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Big Hero Six cover

There’s always a certain questioning after the Academy Awards of whether the big winners really deserved their accolades. This conversation has begun to creep in with the more recent Best Animated Feature Oscar (the award was established in 2002). The award has largely been given to Disney/Pixar films (the outliers being Shrek, Wallace & Gromit: Curse of the Were-Rabbit, Happy Feet, Rango, and Spirited Away, which was technically dubbed and distributed by Disney). Even with the category’s wide eclecticism—foreign animation gets frequently nominated—the award still draws ire because it seems to go to films that fit with what the old white men of the Academy decree animation can be.

Thus, its nabbing the big prize will tar Big Hero 6 in the eyes of some. Which is a shame, all things considered. While it doesn’t set the world on fire, Big Hero 6 is still tremendous fun. Its gorgeous animation, incredible voice cast, and utter positivity about superheroics and science all blend into a good movie, even if the story is a little overfamiliar to superhero diehards.

In future San Fransokyo (a mashup of, well, San Francisco and Tokyo), child prodigy Hiro Hamada (Ryan Potter) uses his smarts to make money in the city’s underground robot fighting circuit. This annoys his older brother Tadeshi (Daniel Henney), a student at the San Fransokyo Institute of Technology who convinces him to apply early by showing him all the cool stuff they have. Hiro meets his brother’s friends/fellow geniuses GoGo Tamago (Jamie Chung), tough as nails and working with electromagnetic wheel axles; Wasabi (Damon Wayans Jr.), a neurotic and OCD worrywart working with plasma lasers; and Honey Lemon (Genesis Rodriguez), a genius chemist with Rapunzel-from-Tangled levels of charm. There’s also Fred (a never-better T. J. Miller), a comic-loving slacker who is “By day, school mascot. But by night. . .I am also the school mascot.”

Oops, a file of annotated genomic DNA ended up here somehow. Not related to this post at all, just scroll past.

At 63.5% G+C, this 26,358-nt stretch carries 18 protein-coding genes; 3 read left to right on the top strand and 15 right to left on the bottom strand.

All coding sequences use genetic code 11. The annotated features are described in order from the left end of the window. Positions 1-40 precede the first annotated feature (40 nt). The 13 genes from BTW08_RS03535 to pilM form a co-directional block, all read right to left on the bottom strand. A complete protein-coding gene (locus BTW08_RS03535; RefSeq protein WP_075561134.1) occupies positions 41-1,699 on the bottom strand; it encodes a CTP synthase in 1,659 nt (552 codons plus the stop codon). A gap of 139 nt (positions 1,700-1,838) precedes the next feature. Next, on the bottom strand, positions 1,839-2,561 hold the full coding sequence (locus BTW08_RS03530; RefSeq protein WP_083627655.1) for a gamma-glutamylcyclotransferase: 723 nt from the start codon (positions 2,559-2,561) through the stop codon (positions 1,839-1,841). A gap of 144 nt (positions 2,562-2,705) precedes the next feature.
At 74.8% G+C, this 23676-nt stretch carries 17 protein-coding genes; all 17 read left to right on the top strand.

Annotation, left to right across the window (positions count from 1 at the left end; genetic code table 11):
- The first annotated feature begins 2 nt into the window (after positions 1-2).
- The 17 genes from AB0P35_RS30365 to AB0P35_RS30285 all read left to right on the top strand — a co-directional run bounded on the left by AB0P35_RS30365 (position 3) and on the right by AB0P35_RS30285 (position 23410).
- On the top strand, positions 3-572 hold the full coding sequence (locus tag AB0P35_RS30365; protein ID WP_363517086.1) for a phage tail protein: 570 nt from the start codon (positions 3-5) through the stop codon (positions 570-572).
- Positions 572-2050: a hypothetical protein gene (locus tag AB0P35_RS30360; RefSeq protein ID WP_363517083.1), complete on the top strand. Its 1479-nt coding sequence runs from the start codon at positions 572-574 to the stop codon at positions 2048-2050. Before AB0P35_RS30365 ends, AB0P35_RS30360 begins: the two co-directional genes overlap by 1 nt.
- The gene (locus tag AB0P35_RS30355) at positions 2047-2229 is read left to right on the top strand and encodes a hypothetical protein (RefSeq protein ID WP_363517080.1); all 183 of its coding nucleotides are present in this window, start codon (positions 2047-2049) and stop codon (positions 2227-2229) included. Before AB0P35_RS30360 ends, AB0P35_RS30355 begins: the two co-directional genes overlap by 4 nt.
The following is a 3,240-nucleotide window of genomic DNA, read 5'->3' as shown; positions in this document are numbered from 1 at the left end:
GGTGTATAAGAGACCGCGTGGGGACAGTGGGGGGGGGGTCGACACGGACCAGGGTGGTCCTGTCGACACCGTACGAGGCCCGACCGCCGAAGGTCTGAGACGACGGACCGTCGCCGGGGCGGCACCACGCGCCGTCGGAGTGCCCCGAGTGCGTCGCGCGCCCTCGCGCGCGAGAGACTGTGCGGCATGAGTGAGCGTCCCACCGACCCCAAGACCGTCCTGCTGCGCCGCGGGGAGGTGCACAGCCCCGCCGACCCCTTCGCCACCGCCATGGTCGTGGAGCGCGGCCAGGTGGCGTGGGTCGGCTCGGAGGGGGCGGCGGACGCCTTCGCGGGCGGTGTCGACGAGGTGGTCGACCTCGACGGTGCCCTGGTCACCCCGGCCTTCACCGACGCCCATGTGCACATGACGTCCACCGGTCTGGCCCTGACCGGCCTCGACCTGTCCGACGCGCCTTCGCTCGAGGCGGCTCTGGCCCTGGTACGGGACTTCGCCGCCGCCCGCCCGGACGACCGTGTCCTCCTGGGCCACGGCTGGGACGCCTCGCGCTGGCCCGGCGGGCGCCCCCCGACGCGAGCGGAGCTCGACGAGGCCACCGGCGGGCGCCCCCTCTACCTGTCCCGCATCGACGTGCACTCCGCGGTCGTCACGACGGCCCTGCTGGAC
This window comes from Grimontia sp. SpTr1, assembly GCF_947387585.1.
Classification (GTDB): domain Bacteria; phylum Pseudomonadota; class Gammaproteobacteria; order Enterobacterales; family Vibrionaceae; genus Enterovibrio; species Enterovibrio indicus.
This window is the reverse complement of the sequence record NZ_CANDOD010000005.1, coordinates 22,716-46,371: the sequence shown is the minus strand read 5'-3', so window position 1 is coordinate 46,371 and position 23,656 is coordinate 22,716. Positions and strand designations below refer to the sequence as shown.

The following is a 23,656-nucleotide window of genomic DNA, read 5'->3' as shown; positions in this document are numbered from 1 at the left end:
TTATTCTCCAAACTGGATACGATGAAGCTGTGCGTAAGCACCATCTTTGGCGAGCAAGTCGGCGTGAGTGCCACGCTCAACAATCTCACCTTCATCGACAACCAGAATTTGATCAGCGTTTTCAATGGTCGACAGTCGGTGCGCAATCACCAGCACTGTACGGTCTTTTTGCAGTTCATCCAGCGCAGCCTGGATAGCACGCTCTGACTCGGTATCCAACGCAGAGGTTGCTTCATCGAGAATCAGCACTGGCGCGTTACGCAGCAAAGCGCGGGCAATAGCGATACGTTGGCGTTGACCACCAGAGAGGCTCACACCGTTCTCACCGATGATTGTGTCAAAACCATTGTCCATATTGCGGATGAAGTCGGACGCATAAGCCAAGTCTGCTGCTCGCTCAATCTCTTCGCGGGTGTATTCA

Most importantly, Tadeshi introduces Hiro to Baymax (Scott Adsit, who gives the most emotional performance of a machine since Douglas Rain in 2001), an inflatable robot meant to serve as a healthcare companion (and based on actual research in the fledging field of soft robotics). This lights a fire under Hiro and he hurriedly builds a fleet of thought-controlled microbots (again based on real technology) that he uses to wow legendary inventor and school head Robert Callaghan (James Cromwell) at a technology expo for new students.

Hiro’s stunning presentation also intrigues tech mogul Alistair Krei (Alan Tudyk), who offers Hiro an enormous sum for his invention. Hiro says no. When a fire breaks out at the Expo, leading to Tadeshi’s death, a grief-stricken Hiro shuts himself off from the world and his new friends. Not even Baymax or his aunt Cass (Maya Rudolph) can reach him with their appeals.